COVID variant in South Africa poses bigger risk than UK strain


  • UK’s Health Secretary is “incredibly worried about the South African variant” prompting Britain to “restrict all flights from South Africa.”
  • Health officials said the coronavirus variant from South Africa poses an even greater risk than the highly contagious UK variant.
  • An Oxford University scientist said there is a “big question mark” over whether developed vaccines would be effective against the two separate strains.

The new South Africa COVID-19 variant poses an even bigger risk than the highly contagious strain discovered in UK patients, the UK Health Secretary Matt Hancock said Monday. 

In an interview on BBC radio, Hancock described the South African variant a “very significant problem” as he voiced out his concerns.

“I’m incredibly worried about the South African variant, and that’s why we took the action that we did to restrict all flights from South Africa,” the health official said on BBC’s “Today” program. “This is a very, very significant problem … and it’s even more of a problem than the UK new variant.”

Hancock added that the ITV News that the South African variant “seems even more easy to transmit than the new variant we’ve seen here [in the UK].”

There were only two cases of the South African variant reported in the UK, but 55,000 new coronavirus cases were documented in Britain on Sunday, according to the report.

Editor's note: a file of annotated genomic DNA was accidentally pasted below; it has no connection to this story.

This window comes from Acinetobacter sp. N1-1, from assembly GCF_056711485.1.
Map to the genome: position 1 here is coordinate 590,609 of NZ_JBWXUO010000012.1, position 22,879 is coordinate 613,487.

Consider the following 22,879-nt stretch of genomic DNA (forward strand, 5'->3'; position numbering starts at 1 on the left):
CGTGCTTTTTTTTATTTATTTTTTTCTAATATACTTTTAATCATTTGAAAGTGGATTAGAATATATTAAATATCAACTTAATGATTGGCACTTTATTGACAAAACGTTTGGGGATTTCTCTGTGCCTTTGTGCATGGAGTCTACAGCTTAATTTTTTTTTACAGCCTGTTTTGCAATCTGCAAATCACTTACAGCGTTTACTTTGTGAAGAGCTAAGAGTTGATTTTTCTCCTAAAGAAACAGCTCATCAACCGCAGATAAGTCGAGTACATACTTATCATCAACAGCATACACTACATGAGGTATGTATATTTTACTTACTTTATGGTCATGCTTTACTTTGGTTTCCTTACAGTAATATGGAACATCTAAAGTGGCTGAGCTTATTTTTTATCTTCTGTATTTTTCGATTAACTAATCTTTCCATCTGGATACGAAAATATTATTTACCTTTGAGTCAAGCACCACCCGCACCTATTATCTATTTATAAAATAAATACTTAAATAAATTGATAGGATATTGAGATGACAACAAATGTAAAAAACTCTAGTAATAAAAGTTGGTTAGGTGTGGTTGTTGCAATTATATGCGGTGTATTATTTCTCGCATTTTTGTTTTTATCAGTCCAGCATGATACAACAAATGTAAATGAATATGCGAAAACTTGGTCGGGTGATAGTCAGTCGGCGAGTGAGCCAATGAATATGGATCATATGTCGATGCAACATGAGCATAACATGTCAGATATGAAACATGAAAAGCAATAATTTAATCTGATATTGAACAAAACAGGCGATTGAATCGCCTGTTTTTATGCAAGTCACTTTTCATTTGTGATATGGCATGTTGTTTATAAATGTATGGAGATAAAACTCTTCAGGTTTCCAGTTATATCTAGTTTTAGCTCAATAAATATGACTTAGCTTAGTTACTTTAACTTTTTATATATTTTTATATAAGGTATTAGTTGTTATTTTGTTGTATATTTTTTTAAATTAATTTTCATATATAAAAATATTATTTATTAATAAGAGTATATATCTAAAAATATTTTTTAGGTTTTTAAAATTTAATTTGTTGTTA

“We’ve got to keep an eagle eye on this one because it is even harder to deal with than the UK variant,” Hancock said. 

Citing one of the government’s scientific advisers, ITV political editor Robert Peston tweeted that existing Covid-19 vaccines won’t be as effective against the South African variant as they are for the one in the UK.

Also on Sunday, Oxford University scientist Sir John Bell told Times Radio that further research is needed because “there’s a big question mark” over whether the vaccines will work on the new strain.

But Bell added that he doesn’t think the current vaccines would be rendered completely ineffective against the variant.

Source: The Hill

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